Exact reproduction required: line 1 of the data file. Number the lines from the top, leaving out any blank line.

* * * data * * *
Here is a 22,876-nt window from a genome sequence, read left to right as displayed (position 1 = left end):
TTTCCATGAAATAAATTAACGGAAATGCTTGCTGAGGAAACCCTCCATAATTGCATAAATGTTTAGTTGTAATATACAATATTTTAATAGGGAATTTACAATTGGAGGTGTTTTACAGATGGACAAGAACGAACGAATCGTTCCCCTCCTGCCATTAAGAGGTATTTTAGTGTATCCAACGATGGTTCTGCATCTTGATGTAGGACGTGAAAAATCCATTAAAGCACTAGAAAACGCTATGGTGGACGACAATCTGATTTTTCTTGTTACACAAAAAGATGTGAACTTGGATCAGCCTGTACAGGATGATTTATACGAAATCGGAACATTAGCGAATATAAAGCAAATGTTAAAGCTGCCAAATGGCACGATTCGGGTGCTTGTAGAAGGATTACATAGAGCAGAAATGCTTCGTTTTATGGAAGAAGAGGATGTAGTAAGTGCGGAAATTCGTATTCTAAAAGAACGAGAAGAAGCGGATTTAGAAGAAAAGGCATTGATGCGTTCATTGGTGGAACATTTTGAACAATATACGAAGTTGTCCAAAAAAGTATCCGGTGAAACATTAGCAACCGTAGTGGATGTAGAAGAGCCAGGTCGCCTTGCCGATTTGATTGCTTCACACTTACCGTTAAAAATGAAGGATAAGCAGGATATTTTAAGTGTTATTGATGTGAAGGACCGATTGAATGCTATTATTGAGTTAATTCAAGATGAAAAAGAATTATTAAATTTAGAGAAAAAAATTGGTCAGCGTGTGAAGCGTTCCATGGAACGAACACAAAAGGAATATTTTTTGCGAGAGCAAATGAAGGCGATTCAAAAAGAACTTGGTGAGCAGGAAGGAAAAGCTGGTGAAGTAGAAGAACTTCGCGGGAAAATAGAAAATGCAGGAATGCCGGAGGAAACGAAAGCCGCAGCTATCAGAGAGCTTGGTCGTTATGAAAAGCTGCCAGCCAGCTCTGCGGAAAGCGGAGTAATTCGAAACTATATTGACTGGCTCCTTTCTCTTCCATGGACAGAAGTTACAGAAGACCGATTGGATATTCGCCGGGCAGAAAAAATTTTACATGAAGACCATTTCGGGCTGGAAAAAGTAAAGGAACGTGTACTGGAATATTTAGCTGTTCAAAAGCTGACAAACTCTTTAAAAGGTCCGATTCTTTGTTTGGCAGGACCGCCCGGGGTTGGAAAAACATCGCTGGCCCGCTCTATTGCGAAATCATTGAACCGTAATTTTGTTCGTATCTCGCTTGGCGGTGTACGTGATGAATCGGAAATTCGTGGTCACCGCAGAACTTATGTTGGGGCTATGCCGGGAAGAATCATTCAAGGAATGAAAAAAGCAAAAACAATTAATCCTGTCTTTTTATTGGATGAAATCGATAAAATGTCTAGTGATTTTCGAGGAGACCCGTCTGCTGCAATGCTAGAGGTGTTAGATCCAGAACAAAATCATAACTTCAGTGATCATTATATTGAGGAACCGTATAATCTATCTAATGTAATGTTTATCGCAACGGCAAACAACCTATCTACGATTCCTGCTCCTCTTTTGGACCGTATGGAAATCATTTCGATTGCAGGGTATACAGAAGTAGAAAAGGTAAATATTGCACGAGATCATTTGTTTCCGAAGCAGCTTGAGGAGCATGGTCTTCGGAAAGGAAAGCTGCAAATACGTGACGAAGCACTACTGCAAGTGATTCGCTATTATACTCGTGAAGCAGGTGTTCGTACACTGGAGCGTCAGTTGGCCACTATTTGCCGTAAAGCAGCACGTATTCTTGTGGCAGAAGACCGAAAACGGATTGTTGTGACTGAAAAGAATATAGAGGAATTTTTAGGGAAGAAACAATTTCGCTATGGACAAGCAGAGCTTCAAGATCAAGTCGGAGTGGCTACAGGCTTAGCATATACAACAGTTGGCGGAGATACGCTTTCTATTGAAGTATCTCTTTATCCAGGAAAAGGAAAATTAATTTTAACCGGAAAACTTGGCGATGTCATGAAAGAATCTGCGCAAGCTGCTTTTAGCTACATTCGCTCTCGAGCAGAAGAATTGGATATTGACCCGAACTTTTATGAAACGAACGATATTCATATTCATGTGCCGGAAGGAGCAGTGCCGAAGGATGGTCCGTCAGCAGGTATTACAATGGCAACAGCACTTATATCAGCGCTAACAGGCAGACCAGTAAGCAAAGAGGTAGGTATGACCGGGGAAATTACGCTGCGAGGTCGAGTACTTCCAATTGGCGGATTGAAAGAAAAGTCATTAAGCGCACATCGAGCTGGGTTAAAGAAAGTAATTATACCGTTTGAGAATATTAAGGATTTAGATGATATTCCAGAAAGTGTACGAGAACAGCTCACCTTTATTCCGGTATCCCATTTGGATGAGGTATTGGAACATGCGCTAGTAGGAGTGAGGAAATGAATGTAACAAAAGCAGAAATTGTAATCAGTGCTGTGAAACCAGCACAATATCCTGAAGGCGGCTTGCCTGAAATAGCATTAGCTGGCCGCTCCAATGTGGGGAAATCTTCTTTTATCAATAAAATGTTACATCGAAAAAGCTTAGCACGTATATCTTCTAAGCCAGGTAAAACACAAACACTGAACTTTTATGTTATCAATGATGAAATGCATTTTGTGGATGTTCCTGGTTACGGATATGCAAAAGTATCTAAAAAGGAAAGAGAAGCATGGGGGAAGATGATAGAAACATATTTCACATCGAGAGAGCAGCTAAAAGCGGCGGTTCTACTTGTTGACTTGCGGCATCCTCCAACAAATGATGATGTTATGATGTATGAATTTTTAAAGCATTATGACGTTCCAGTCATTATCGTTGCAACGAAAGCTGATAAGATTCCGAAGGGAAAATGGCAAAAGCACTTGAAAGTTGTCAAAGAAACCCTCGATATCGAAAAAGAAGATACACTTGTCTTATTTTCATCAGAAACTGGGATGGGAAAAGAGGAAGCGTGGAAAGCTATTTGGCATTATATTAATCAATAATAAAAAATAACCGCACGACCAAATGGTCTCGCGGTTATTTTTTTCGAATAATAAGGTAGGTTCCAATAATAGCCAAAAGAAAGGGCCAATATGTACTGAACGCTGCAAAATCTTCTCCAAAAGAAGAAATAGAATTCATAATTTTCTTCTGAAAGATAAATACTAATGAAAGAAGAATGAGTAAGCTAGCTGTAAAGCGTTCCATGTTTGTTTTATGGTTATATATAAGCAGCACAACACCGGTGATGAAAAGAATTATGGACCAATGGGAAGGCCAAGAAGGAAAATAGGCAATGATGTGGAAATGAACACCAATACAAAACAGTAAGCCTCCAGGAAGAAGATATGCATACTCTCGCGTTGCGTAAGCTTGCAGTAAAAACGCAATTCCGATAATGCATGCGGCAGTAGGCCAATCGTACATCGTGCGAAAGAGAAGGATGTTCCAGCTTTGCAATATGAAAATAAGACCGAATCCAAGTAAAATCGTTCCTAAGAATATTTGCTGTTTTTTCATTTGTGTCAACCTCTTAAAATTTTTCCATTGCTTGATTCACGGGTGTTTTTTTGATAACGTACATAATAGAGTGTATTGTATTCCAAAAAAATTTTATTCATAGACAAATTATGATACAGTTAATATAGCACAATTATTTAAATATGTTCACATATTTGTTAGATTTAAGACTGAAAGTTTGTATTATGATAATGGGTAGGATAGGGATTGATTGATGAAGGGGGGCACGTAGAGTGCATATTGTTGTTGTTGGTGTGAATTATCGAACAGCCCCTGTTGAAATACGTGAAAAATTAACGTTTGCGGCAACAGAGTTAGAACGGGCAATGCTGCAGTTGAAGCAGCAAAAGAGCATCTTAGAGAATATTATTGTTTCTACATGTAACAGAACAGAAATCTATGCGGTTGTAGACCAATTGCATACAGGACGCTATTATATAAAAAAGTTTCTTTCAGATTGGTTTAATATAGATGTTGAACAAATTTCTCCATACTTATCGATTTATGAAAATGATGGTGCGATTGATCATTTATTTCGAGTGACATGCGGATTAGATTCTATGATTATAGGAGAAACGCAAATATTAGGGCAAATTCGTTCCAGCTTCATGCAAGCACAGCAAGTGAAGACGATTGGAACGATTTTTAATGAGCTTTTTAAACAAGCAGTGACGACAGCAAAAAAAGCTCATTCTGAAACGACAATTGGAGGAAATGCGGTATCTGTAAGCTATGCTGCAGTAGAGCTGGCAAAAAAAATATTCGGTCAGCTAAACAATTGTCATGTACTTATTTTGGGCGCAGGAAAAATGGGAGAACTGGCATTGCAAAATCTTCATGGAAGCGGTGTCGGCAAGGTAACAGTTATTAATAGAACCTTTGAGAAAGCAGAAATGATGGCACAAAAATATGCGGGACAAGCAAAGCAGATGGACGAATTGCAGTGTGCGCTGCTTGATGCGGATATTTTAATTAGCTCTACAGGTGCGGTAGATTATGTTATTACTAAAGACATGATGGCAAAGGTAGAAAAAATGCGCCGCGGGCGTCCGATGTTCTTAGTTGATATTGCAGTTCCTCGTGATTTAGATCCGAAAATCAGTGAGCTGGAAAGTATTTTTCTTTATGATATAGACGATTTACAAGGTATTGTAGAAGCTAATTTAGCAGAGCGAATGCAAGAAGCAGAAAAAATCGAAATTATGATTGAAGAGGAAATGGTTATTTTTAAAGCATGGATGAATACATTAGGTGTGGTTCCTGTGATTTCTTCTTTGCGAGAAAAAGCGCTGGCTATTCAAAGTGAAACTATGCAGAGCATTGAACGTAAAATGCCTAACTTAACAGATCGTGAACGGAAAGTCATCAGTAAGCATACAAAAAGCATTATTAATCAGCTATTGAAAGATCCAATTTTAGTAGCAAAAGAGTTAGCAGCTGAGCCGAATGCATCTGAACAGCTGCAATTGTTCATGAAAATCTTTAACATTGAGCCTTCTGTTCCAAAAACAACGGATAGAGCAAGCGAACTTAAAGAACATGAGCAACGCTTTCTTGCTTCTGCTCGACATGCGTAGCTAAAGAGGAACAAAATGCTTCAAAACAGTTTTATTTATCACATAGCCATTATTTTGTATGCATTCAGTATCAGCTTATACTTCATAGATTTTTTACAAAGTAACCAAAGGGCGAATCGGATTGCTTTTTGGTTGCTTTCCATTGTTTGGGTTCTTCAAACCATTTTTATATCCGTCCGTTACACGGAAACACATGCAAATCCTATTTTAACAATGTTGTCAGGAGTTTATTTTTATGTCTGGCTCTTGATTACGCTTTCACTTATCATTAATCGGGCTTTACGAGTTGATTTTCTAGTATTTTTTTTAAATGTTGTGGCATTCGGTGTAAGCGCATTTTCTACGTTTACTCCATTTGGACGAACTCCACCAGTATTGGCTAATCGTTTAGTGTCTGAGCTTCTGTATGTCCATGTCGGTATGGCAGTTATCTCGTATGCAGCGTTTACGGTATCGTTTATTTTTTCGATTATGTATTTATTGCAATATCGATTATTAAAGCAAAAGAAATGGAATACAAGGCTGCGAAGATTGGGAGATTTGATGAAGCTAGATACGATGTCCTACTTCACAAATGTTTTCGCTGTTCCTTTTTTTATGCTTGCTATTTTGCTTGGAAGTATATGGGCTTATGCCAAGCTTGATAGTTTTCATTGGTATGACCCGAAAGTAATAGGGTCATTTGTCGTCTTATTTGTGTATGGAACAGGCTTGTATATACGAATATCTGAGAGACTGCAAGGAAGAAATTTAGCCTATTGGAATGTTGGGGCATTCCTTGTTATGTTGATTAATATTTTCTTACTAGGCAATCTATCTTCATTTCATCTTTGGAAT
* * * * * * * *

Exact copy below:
Here is a 22,876-nt window from a genome sequence, read left to right as displayed (position 1 = left end):